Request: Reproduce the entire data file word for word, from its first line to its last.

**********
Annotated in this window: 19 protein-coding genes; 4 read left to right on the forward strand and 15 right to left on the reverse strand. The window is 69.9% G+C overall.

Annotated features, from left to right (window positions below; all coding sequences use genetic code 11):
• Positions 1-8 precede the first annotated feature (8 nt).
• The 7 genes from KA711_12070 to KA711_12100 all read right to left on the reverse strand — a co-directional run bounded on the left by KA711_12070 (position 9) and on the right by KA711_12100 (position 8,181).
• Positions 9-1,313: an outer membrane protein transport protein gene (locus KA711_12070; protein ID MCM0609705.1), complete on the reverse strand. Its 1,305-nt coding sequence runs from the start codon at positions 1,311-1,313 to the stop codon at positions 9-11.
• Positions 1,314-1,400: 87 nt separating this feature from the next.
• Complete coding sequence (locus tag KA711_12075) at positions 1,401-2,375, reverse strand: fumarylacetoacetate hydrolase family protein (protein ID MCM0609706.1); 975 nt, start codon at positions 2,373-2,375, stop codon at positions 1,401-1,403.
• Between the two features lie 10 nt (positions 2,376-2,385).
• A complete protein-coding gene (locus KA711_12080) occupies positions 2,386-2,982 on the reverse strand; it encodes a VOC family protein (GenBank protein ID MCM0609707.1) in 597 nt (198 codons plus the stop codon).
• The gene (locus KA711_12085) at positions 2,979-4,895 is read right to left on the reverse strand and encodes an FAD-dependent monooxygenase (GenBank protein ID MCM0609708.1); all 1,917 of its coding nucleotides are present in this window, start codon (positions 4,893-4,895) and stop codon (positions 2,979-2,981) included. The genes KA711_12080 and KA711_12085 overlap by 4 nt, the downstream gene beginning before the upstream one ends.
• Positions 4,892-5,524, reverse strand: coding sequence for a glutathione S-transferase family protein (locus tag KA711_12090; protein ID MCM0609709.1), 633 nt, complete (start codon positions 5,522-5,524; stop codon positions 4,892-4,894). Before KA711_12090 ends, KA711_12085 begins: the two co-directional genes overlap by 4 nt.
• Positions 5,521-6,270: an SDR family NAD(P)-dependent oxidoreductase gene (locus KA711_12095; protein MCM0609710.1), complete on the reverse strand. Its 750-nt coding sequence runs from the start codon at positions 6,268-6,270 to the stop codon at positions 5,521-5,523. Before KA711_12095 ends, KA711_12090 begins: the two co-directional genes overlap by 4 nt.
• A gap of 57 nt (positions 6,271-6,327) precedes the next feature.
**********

Annotated in this window: 19 protein-coding genes; 4 read left to right on the forward strand and 15 right to left on the reverse strand. The window is 69.9% G+C overall.

Annotated features, from left to right (window positions below; all coding sequences use genetic code 11):
• Positions 1-8 precede the first annotated feature (8 nt).
• The 7 genes from KA711_12070 to KA711_12100 all read right to left on the reverse strand — a co-directional run bounded on the left by KA711_12070 (position 9) and on the right by KA711_12100 (position 8,181).
• Positions 9-1,313: an outer membrane protein transport protein gene (locus KA711_12070; protein ID MCM0609705.1), complete on the reverse strand. Its 1,305-nt coding sequence runs from the start codon at positions 1,311-1,313 to the stop codon at positions 9-11.
• Positions 1,314-1,400: 87 nt separating this feature from the next.
• Complete coding sequence (locus tag KA711_12075) at positions 1,401-2,375, reverse strand: fumarylacetoacetate hydrolase family protein (protein ID MCM0609706.1); 975 nt, start codon at positions 2,373-2,375, stop codon at positions 1,401-1,403.
• Between the two features lie 10 nt (positions 2,376-2,385).
• A complete protein-coding gene (locus KA711_12080) occupies positions 2,386-2,982 on the reverse strand; it encodes a VOC family protein (GenBank protein ID MCM0609707.1) in 597 nt (198 codons plus the stop codon).
• The gene (locus KA711_12085) at positions 2,979-4,895 is read right to left on the reverse strand and encodes an FAD-dependent monooxygenase (GenBank protein ID MCM0609708.1); all 1,917 of its coding nucleotides are present in this window, start codon (positions 4,893-4,895) and stop codon (positions 2,979-2,981) included. The genes KA711_12080 and KA711_12085 overlap by 4 nt, the downstream gene beginning before the upstream one ends.
• Positions 4,892-5,524, reverse strand: coding sequence for a glutathione S-transferase family protein (locus tag KA711_12090; protein ID MCM0609709.1), 633 nt, complete (start codon positions 5,522-5,524; stop codon positions 4,892-4,894). Before KA711_12090 ends, KA711_12085 begins: the two co-directional genes overlap by 4 nt.
• Positions 5,521-6,270: an SDR family NAD(P)-dependent oxidoreductase gene (locus KA711_12095; protein MCM0609710.1), complete on the reverse strand. Its 750-nt coding sequence runs from the start codon at positions 6,268-6,270 to the stop codon at positions 5,521-5,523. Before KA711_12095 ends, KA711_12090 begins: the two co-directional genes overlap by 4 nt.
• A gap of 57 nt (positions 6,271-6,327) precedes the next feature.